Ottoman mosaic pavement. Photographer: Roland Halbe. © Louvre Abu Dhabi

Mapping A New Future: Louvre Abu Dhabi

Crowned with an enormous dome of numerous overlapping geometric lattices, the very architecture of the Louvre Abu Dhabi celebrates the intersection of both mathematics and organic life, and pays homage to all that humanity has in common. The Louvre Abu Dhabi, truly, is a universal museum in the era of globalisation.

 

Inauguration of Louvre Abu Dhabi on November 8 2017. In front of The Gypsy, Edouard Manet. © Luc CastelInauguration of Louvre Abu Dhabi on November 8 2017. In front of The Gypsy, Edouard Manet. © Luc Castel

 

In November 2017, when the Louvre Abu Dhabi opened to the public, images of the monumental latticed domed structure and its highly anticipated contents were projected onto the iconic glass pyramid of Le Louvre in Paris. In this singular gesture, more than a decade of cultural collaboration between France and the United Arab Emirates was summarised.

Six weeks later, at the launch of ‘From One Louvre to Another’, the first of the Louvre Abu Dhabi rotating temporary exhibitions – Manuel Rabaté, the director of the new museum described the show that charts the history of the Louvre museum in Paris as acting as a mise en abyme. This French phrase is a lyrical way of drawing parallels between the two museums. It was his way of saying that the tale of the Parisian institution holds up a metaphorical mirror to that of the Emirati one.

During his address to the gathered audience at the launch, Jean-Luc Martinez – the president of the Louvre (in Paris) and the curator of the current Abu Dhabi exhibition – claimed that the overall aim of this exhibition is to show that while the Abu Dhabi museum was founded in a completely different time and place, the idea of making the story of human existence accessible to all is similar in both museums.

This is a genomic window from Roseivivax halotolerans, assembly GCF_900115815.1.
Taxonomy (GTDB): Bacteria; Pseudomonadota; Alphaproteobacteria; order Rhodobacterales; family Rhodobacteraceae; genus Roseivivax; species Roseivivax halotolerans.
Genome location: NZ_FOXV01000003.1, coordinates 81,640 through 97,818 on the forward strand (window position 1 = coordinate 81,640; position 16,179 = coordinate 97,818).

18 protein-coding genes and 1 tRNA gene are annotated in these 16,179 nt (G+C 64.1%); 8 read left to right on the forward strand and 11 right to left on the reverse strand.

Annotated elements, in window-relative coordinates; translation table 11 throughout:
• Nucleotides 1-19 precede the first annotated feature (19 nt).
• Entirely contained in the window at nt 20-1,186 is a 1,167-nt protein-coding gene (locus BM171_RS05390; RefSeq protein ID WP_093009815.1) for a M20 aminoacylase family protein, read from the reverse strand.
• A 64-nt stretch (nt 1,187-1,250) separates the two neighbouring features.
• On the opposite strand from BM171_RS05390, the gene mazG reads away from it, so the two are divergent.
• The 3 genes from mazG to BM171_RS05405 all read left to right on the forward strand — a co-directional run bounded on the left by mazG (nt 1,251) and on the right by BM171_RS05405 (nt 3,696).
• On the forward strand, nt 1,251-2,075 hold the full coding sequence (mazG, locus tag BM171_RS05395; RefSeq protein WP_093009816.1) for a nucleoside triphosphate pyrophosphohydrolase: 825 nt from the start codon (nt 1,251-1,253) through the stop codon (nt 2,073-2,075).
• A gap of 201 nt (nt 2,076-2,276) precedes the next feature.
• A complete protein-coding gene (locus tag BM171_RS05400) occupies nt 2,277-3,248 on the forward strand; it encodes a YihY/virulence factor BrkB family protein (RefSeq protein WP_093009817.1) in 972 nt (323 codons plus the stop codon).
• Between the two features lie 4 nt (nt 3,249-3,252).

Such comparisons are problematic. The Louvre in Paris was founded during the French Revolution and was the result of direct public pressure to have access to the royal art collections. It wasn’t until the 19th century that it made vague stabs at appearing more global and opened a “non-occidental section”. The Louvre Abu Dhabi on the other hand, dissolves any compartmentalising of artworks and attempts an egalitarian sweep through human history. Whilst the two museums may be linked in name and in provenance, the similarities stop there.

Walking through the Louvre Abu Dhabi is like walking through a history book. Visitors begin in the Great Vestibule where angular glass cabinets display groupings of similar objects from distant civilisations. An ancient Egyptian statuette of the goddess Isis nursing her son Horus, for example, stands next to a medieval French sculpture of the Virgin and Child and a 19th century maternity figure from Congo’s Yombe culture – all displaying the universal love of a mother for her child.

 

Medieval French sculpture of Virgin Mary & Child (left) Iris nursing her son Horus (middle), 19th Century Maternity figure from Congo’s Yombe culture (right). Part of The Great Vestibule exhibitMedieval French sculpture of Virgin Mary & Child (left) Iris nursing her son Horus (middle), 19th Century Maternity figure from Congo’s Yombe culture (right). Part of The Great Vestibule exhibit. Photographer: Marc Domage. © Louvre Abu Dhabi

 

 

 

The thorny issue of religion, often a bone of contention in the Middle East, is also faced head on with Quranic artefacts and Christian symbols seen side-by-side.

 

Inauguration of Louvre Abu Dhabi on November 8, 2017. © Luc CastelInauguration of Louvre Abu Dhabi on November 8, 2017. © Luc Castel

 

The four interconnected wings of the museum continue to delineate the story of human civilisation, beginning at around 8,000 BCE when communities first began to settle.

The vast halls include examples of the world’s first great powers. An imposing figure of Ramesses II, Pharaoh of Egypt, is flanked one side with a statue of Gudea, the ruler of the state of Lagash in Southern Mesopotamia, and on the other by a breastplate worn by rulers of the Bronze Age in Europe. Behind them, in the next hall, the gleaming marble figures of ancient Greece remind us of a future yet to be formed.